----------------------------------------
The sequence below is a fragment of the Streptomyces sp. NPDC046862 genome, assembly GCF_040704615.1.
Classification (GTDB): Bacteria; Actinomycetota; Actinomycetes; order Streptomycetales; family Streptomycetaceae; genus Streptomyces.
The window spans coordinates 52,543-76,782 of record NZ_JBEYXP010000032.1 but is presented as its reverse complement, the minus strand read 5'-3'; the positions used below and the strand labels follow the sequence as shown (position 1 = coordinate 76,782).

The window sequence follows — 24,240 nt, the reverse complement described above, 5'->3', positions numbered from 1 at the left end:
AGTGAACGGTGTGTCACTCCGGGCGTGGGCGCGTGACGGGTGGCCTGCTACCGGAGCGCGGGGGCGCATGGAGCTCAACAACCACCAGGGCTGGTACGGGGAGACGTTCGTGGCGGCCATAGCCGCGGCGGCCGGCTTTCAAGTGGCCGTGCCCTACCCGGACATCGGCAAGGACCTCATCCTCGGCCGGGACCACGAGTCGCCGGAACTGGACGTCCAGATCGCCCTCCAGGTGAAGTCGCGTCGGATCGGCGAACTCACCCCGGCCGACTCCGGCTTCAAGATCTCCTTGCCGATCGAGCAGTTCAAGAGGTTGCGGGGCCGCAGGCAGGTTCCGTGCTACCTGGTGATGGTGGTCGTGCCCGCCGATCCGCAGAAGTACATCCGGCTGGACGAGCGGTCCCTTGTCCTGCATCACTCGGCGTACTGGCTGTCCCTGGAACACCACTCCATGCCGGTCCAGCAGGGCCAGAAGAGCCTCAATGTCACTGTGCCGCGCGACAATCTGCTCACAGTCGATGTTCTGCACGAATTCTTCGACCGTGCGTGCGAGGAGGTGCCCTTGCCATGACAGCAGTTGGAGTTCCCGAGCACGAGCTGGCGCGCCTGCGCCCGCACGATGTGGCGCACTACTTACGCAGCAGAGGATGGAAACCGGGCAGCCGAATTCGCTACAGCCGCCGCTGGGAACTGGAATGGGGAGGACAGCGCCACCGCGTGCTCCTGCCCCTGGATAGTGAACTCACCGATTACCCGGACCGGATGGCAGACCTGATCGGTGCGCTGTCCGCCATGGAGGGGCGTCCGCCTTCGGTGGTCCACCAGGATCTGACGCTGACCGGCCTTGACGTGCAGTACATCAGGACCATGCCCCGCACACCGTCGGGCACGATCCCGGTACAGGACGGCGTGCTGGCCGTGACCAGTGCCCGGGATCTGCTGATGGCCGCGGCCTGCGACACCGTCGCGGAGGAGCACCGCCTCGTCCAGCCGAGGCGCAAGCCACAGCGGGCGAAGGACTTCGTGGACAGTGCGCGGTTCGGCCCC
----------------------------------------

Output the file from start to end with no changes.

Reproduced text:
The sequence below is a fragment of the Streptomyces sp. NPDC046862 genome, assembly GCF_040704615.1.
Classification (GTDB): Bacteria; Actinomycetota; Actinomycetes; order Streptomycetales; family Streptomycetaceae; genus Streptomyces.
The window spans coordinates 52,543-76,782 of record NZ_JBEYXP010000032.1 but is presented as its reverse complement, the minus strand read 5'-3'; the positions used below and the strand labels follow the sequence as shown (position 1 = coordinate 76,782).

The window sequence follows — 24,240 nt, the reverse complement described above, 5'->3', positions numbered from 1 at the left end:
AGTGAACGGTGTGTCACTCCGGGCGTGGGCGCGTGACGGGTGGCCTGCTACCGGAGCGCGGGGGCGCATGGAGCTCAACAACCACCAGGGCTGGTACGGGGAGACGTTCGTGGCGGCCATAGCCGCGGCGGCCGGCTTTCAAGTGGCCGTGCCCTACCCGGACATCGGCAAGGACCTCATCCTCGGCCGGGACCACGAGTCGCCGGAACTGGACGTCCAGATCGCCCTCCAGGTGAAGTCGCGTCGGATCGGCGAACTCACCCCGGCCGACTCCGGCTTCAAGATCTCCTTGCCGATCGAGCAGTTCAAGAGGTTGCGGGGCCGCAGGCAGGTTCCGTGCTACCTGGTGATGGTGGTCGTGCCCGCCGATCCGCAGAAGTACATCCGGCTGGACGAGCGGTCCCTTGTCCTGCATCACTCGGCGTACTGGCTGTCCCTGGAACACCACTCCATGCCGGTCCAGCAGGGCCAGAAGAGCCTCAATGTCACTGTGCCGCGCGACAATCTGCTCACAGTCGATGTTCTGCACGAATTCTTCGACCGTGCGTGCGAGGAGGTGCCCTTGCCATGACAGCAGTTGGAGTTCCCGAGCACGAGCTGGCGCGCCTGCGCCCGCACGATGTGGCGCACTACTTACGCAGCAGAGGATGGAAACCGGGCAGCCGAATTCGCTACAGCCGCCGCTGGGAACTGGAATGGGGAGGACAGCGCCACCGCGTGCTCCTGCCCCTGGATAGTGAACTCACCGATTACCCGGACCGGATGGCAGACCTGATCGGTGCGCTGTCCGCCATGGAGGGGCGTCCGCCTTCGGTGGTCCACCAGGATCTGACGCTGACCGGCCTTGACGTGCAGTACATCAGGACCATGCCCCGCACACCGTCGGGCACGATCCCGGTACAGGACGGCGTGCTGGCCGTGACCAGTGCCCGGGATCTGCTGATGGCCGCGGCCTGCGACACCGTCGCGGAGGAGCACCGCCTCGTCCAGCCGAGGCGCAAGCCACAGCGGGCGAAGGACTTCGTGGACAGTGCGCGGTTCGGCCCC